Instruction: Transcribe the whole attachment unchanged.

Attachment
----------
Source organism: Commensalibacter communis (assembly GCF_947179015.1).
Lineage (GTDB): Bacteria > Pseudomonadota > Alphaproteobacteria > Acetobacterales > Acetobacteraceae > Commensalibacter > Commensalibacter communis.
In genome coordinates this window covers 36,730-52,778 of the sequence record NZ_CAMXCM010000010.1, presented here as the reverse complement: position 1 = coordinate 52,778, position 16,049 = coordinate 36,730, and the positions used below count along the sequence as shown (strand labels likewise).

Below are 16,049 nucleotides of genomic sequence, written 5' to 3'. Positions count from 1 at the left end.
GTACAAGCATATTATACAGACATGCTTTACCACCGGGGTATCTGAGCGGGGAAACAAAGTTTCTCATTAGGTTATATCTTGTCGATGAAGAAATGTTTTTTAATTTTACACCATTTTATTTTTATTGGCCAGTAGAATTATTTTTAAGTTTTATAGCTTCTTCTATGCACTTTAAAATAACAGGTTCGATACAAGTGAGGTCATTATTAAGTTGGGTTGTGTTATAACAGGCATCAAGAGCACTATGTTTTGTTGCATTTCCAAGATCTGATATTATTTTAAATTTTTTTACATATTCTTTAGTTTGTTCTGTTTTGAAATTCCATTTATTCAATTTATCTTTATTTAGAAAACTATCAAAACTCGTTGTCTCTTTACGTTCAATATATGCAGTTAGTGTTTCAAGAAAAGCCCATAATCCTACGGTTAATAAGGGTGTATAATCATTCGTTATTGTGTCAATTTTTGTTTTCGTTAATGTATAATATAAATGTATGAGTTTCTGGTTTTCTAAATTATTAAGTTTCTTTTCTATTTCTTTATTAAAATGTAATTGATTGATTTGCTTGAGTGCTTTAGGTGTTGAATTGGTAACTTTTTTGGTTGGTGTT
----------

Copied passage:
Source organism: Commensalibacter communis (assembly GCF_947179015.1).
Lineage (GTDB): Bacteria > Pseudomonadota > Alphaproteobacteria > Acetobacterales > Acetobacteraceae > Commensalibacter > Commensalibacter communis.
In genome coordinates this window covers 36,730-52,778 of the sequence record NZ_CAMXCM010000010.1, presented here as the reverse complement: position 1 = coordinate 52,778, position 16,049 = coordinate 36,730, and the positions used below count along the sequence as shown (strand labels likewise).

Below are 16,049 nucleotides of genomic sequence, written 5' to 3'. Positions count from 1 at the left end.
GTACAAGCATATTATACAGACATGCTTTACCACCGGGGTATCTGAGCGGGGAAACAAAGTTTCTCATTAGGTTATATCTTGTCGATGAAGAAATGTTTTTTAATTTTACACCATTTTATTTTTATTGGCCAGTAGAATTATTTTTAAGTTTTATAGCTTCTTCTATGCACTTTAAAATAACAGGTTCGATACAAGTGAGGTCATTATTAAGTTGGGTTGTGTTATAACAGGCATCAAGAGCACTATGTTTTGTTGCATTTCCAAGATCTGATATTATTTTAAATTTTTTTACATATTCTTTAGTTTGTTCTGTTTTGAAATTCCATTTATTCAATTTATCTTTATTTAGAAAACTATCAAAACTCGTTGTCTCTTTACGTTCAATATATGCAGTTAGTGTTTCAAGAAAAGCCCATAATCCTACGGTTAATAAGGGTGTATAATCATTCGTTATTGTGTCAATTTTTGTTTTCGTTAATGTATAATATAAATGTATGAGTTTCTGGTTTTCTAAATTATTAAGTTTCTTTTCTATTTCTTTATTAAAATGTAATTGATTGATTTGCTTGAGTGCTTTAGGTGTTGAATTGGTAACTTTTTTGGTTGGTGTT